Chickenpox: Definition, Cause, Symptom and Treatment


đŸŸ Summary :

The incidence of this disease decreased considerably after the introduction of the vaccine. Since 1995, when the varicella vaccine was licensed in the USA, the incidence of Chickenpox has decreased by more than 80%


đŸŸ How do I catch Chickenpox ?

Chickenpox is contagious 1-2 days before the rash appears until all the blisters dry up and become scabs.

She is very contagious. The virus can be transmitted from person to person by:

Note : Vaccinated persons may develop lesions that do not form a scab. These people are considered contagious as long as no new lesions have appeared for 24 hours.


đŸŸ What are the symptoms of Chickenpox ?

Once a person is exposed to the virus, Chickenpox can take up to 14 to 16 days to appear (with extremes between 10 and 21 days). The illness usually lasts about 4 to 7 days.

Prodromes such as fever, fatigue, loss of appetite, headache, abdominal pain precede the appearance of the rash by 24 to 48 hours.

The rash is generalized and itchy. It progresses rapidly from macular to papular to vesicular (fluid-filled) lesions before crusting (after about 5-7 days). The lesions are generally present at all stages of development at the same time. The rash usually appears first on the chest, back, and face and then spreads all over the body, including inside the mouth, eyelids, or area genital.

Chickenpox

Note : In healthy children, Chickenpox is usually mild. Infants, adolescents, adults, pregnant women, and immunocompromised people are at risk for more severe disease and have a higher incidence of complications.


đŸŸ Complications of Chickenpox

These complications are rare but serious. They are more common in infants under 12 months, adolescents, adults, pregnant people and people with weakened immune systems.


đŸŸ Diagnosis

Diagnosis of Chickenpox infection is based primarily on signs and symptoms. If in doubt about the diagnosis, Chickenpox can be confirmed by laboratory tests, including blood tests or culture of lesion samples.

How to recognize a Chickenpox pimple ?

The rash first appears on the chest, back, and face, then spreads all over the body, starting with many small red bumps that look like pimples or insect bites. They appear in waves over 2-4 days, due to these successive outbreaks, not all chickenpox pimples will be at the same stage at the same time, then turn into thin-walled, fluid-filled blisters (between 250 and 500 blisters) .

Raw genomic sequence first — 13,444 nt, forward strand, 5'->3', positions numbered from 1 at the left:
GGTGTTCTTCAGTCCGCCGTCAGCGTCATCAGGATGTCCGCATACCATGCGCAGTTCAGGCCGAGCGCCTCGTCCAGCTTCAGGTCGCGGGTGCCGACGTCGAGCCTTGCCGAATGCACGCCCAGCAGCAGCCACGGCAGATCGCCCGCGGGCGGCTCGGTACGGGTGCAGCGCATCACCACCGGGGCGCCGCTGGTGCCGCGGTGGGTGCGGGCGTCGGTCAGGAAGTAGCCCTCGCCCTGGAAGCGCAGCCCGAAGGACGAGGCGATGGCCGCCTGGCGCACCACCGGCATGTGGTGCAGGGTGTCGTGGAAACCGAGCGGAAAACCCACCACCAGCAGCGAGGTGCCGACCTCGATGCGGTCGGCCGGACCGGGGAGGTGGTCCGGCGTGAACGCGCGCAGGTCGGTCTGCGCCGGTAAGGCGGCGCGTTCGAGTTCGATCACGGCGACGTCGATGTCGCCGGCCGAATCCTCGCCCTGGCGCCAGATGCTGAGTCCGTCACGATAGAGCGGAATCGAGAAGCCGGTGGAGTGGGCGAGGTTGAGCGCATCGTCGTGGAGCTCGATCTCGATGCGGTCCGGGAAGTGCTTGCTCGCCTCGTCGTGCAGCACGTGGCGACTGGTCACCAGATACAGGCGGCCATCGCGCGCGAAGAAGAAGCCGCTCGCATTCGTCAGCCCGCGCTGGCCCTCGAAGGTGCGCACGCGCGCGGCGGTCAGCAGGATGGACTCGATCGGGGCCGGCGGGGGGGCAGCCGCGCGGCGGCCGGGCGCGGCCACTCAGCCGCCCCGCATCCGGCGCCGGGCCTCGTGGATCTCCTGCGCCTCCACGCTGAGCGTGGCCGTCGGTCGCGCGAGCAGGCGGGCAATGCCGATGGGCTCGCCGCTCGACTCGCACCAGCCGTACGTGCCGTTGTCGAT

As the blisters open, the sores scab over as they heal. These sores appear as dry, crusty scabs on the skin.

Note: During this phase, wounds can easily become infected and can cause: Impetigo, Erysipelas, Cellulitis.

Laboratory tests: detection of viral antigens, detection of specific antibodies, culture or by PCR are recommended for:

Note: The PCR test of skin lesion specimens remains the most practical and accurate method for diagnosing Chickenpox in vaccinated and unvaccinated individuals.


đŸŸ Treatment

In healthy children, Chickenpox usually requires no medical treatment and recovery usually occurs within 2 weeks. However, your doctor can prescribe an antihistamine to relieve itching, antibiotics in case of superinfection or antivirals in certain very specific cases.

Most treatments aim to make the child more comfortable:

Antiviral treatment is only indicated in very specific cases. In fact, intravenous (IV) aciclovir is only used for the treatment of varicella in the immunocompromised, in newborns, severe forms in children under 1 year old and complicated varicella. .


đŸŸ Prevention

The best way to protect yourself against Chickenpox is to get vaccine.

The varicella vaccine is given in 2 doses. The first dose is given when your child is 12 to 15 months old. The second is administered when he is between 4 and 6 years old. It can also be given to older children and adults at any time. Anyone who hasn't had

All pregnant women and immunocompromised people should avoid contact with anyone with Chickenpox or shingles.



Reference

  1. cdph - VARICELLA (CHICKENPOX)
  2. CDC - Chickenpox (Varicella)
  3. stanford childrens health - Chickenpox (Varicella) and Pregnancy
  4. immunize.org - Vaccine Information Statements
  5. Folusakin Ayoade; Sandeep Kumar - Varicella Zoster
  6. Susan Allen - Chickenpox and shingles infection
  7. vidal - Varicelle
  8. Jessica Leung - Evaluation of Laboratory Methods for Diagnosis of Varicella
  9. Biominis - varicelle zona
  10. Stéphane Berthélémy - La varicelle, une pathologie bénigne mais trÚs contagieuse
  11. mayoclinic - Chickenpox
  12. Hopkins medicine - Chickenpox
  13. Immunization Action Coalition - Vaccin contre la varicelle : Ce que vous devez savoir
  14. Connecticut Department of Public Health - Guidelines for Evaluating Chickenpox-like Rash in Recipients of Varicella Vaccine